Digital Cuisine, 3D Chefs and Printers

By Kate

Food ink beta from the French Culinary Institute

New possibilities are cooking up when it comes to food . . . and 3D.  So move over microwave, it’s time for something geekier: the 3D food printer! 

At least two labs are developing 3D food printers, and I’m starting to salivate. 

The Fab@Home 3D Food Printer

According to the Designboom article:

“Although they are in no way limited to food, Fab@Home machines have already been used to print chocolates, cookies, and even domes of turkey meat. While previous models have typically used only one syringe, the Cornell team is now working with them in multiple, to permit the combination of diverse ingredients in precise proportions.

Currently, only liquids and gels can be used as cartridges, and the researchers have already experimented with cheese, cake batter, chocolate, and dough. Promisingly, current research that involves mixing raw foods with hydrocolloids, creating a gel, may soon expand the repertoire of foods that can be used in the machine.”

  • MIT Media Lab designers Marcelo Coelho and Amit Zoran have invented a similar concept design called “Cornucopia: Digital Gastronomy.” This has hit the interest zone for the likes of BBC, Wired and others, but I find the Gizmag article the most complete. 

MIT Media Lab's Cornucopia Digital Fabricator

Gizmag journalist Loz Blain explains how Cornucopia works:

“The printing head moves on a 3D axis, and extrudes precisely mixed and measured quantities of different ingredients from the canisters on top of the machine. Ingredients can be mixed as they come through the printing head, which is also able to precisely temperature-control the mix as it prints using a laser heating and piped cooling system.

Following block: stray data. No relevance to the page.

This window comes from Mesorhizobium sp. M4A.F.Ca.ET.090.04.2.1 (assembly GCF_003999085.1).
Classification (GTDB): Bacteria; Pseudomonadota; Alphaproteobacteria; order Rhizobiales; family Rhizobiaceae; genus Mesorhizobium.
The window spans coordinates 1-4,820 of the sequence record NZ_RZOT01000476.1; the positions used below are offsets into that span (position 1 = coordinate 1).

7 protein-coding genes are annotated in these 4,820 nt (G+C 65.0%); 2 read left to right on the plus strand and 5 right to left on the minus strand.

The printed food output sits inside a temperature-controlled chamber that finishes the rest of whatever cooking or cooling needs to happen before the dish is done, and the device lets you know when it’s time to eat.

The ingredient canisters are refillable or automatically re-orderable, and provide constant feedback on stock levels or ingredients that are going out of date as well as offering smart alternatives if you’re low on something.”

My take
New trend?  Yes, and a worthy one.  Aside from molecular cooking, I haven’t been exposed to anything this exciting in cuisine-land since I exploded eggs in our family’s first microwave. 

And why not benefit from developments in CAD and 3D printers to add dimension to your mealtime?  I can imagine all kinds of job conversions from 3D designers to 3D chefs. 

Speaking of, I’d really like to have a chat with the people developing these concepts to find out what software they’re using.  Blain mentioned “3D recipe design” and “recipe files,” and isn’t this really direct modeling 3D software with work instructions? 

A 3D Chef will need to sculpture her ideas, not code them, so we’ve got to get them using something like 3DVIA Shape to concote their recipes.  ;-) 

What do you think about this?  Do you know of any other examples in the cooker? 



Desjoyeaux’s Crash Box and 3DVIA Composer

By Marc

Ten days into the Barcelona World Race (a doubled-handed race around the world which started on December 31st), Michel Desjoyeaux called his technical team in France to inform them of a problem on his boat. He and his sailing mate François Gabart had hit an Unidentified Floating Object (UFO) which ripped the carbon material off the boat’s crash box.